The crisis in the Episcopal Church

I’ve found few things as distressing in recent years as the crisis within the Episcopal Church (ECUSA).  In 2003, the general convention of ECUSA ratified the election by the membership of the Diocese of New Hampshire of a non-celibate homosexual as bishop of the diocese.  This flew in the face of what orthodox (conservative) church leaders believe the bible tells them – that homosexuality is a sin, and that sexual relations between a non-married couple are sinful, which therefore prevent Jean Robinson from being eligible to be a bishop (and many would say even makes him ineligible to be a communicant in the church).  A small number of the bishops and priests then formed a schismatic group called the American Anglican Council  Mission and Ministry Network (the Network or AAC for short), which claims to be in a desperate fight over the very soul of the Anglican Church in America.  They claim that the threat to unity is ECUSA itself, which it says is pursuing a revisionist approach to the tenets of Christian faith, and which it also says is abandoning the foundations of "Holy Scripture".

This fight is particularly difficult for those of us who live in the Diocese of South Carolina, headquartered right here in Charleston.  Our bishop, Edward Salmon, is a founding member of the Network.  Effectively, most every Episcopal Church has had to fall in line with the Network.  One of the loudest voices in the AAC is a local theologian, who is constantly denouncing any view not lifted straight from the bible.  My family actually fled our nearest church, St. James, when they stopped referring to their membership in the Episcopal Church, substituting the name of the head of the AAC instead of ECUSA Presiding Bishop Frank Griswold, and speaking in ever more fundamentalist terms against homosexuality and so-called sin as defined by "Holy Scripture".

We are now very happy members of Grace Episcopal Church, one of only two churches in the Charleston area that actually admit that they are part of the Episcopal Church.  Our rector, Donald McPhail, has along with our vestry clung to the notion of the Via Media, a core notion of Anglican faith that there is more than one interpretation of faith.

What I find particulary laughable is the continuing AAC contention that the battle is not about homosexuality.  Yet, in nearly every newsletter from them (I pick them up from the various former Episcopal churches that I sing at regularly) they mention Bishop Robinson, ECUSA’s refusal to reverse the actions of the general convention (which I think can only be done by the next convention), and various opinions about homosexuality.  A recent issue had a lengthy article about conversions from gay to straight, a practice now denounced as harmful by the American Psychiatric Association!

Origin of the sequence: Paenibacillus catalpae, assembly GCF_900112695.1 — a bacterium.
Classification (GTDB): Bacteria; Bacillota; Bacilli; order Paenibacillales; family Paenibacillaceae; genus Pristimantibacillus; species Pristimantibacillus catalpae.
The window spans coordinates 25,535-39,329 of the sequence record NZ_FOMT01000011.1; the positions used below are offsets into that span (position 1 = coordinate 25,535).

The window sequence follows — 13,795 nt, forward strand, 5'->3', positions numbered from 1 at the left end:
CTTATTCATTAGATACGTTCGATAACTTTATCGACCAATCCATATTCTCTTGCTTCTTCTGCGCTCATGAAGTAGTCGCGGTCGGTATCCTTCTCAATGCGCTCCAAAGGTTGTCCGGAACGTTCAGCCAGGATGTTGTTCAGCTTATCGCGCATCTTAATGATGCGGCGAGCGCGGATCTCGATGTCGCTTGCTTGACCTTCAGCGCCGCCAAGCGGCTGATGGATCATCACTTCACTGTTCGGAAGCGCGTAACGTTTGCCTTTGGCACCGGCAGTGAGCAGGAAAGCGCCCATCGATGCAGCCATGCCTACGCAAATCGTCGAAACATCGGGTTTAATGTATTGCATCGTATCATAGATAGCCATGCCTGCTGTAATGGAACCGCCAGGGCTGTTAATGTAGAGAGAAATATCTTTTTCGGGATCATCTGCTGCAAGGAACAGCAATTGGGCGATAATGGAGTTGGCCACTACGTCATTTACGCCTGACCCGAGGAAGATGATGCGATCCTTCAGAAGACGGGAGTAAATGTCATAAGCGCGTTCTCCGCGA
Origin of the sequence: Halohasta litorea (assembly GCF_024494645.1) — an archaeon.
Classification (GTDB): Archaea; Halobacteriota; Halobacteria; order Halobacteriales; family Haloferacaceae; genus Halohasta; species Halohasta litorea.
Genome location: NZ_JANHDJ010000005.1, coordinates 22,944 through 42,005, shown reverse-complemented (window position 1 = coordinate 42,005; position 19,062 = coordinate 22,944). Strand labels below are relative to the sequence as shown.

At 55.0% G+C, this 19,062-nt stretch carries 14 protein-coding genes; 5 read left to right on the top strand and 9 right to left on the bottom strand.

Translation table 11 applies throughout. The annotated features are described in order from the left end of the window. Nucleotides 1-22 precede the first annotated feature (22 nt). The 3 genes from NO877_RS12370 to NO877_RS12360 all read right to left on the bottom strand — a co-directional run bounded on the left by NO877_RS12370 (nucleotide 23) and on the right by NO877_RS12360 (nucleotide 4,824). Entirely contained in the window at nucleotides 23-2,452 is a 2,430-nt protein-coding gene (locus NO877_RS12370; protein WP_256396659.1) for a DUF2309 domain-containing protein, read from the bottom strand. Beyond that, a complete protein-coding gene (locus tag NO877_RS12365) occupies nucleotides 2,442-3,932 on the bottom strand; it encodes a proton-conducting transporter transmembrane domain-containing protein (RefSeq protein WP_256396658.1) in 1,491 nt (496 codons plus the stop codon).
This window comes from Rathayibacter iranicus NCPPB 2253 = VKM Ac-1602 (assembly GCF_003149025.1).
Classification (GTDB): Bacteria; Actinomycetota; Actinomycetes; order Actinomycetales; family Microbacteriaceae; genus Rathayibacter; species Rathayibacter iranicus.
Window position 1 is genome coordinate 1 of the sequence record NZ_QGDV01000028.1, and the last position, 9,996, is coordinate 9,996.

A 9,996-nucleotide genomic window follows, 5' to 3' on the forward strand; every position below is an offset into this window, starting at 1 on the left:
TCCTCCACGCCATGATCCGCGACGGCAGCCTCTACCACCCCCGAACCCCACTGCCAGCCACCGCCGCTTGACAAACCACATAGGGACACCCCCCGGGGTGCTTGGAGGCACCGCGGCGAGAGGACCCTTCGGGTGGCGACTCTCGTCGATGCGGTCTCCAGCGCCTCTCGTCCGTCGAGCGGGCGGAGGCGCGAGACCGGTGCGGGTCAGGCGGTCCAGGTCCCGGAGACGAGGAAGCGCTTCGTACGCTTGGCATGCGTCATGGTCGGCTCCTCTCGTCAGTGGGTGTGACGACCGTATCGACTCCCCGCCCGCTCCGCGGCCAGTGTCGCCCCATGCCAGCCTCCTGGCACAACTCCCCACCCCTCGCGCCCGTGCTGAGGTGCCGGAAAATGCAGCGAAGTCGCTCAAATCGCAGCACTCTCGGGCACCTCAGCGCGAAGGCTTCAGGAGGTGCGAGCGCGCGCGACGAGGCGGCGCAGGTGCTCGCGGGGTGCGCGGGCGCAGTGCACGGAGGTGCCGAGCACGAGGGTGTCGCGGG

The net effect for me and my wife has been a serious erosion in faith.  Religion appears to be an almost purely man-made creation, with little of actual authority to back it up.  As Bill Maher constantly jokes, we put a lot into our belief in an invisible man in the sky.  This vaunted "Holy Scripture", the Bible, whichever version that is, doesn’t seem to be much more than a committee driven creation of men over a few thousand years.  We end readings from it in church with "The Word of the Lord", or something similar – really?  I will be the first to admit that I am no Bible scholar; from what I’ve heard from some of the actual Bible scholars here at the College of Charleston, I’d probably be even more confused if I was.

There have always been multiple ways of understanding and practicing Christianity.  The Christian Bible (the New Testament) is a evolving collection of writings from the first few centuries of the church following Christ’s death and resurrection.  They are supposedly inspired by God, and may even contain some of the actual words of Christ, the only documented time God has walked among us and talked to us.  (I suppose God spoke to Moses, Adam and Abraham, although I’m not sure whether some of those (Adam) aren’t just an invention of some priest.)  It’s funny that Christ has nothing to say about homosexuality, although he certainly had lots to say about being judgemental and hewing to the "law" of established religion.  "Love one another as God loves us."  Oddly enough, many people don’t seem to think that applies to people who are homosexual.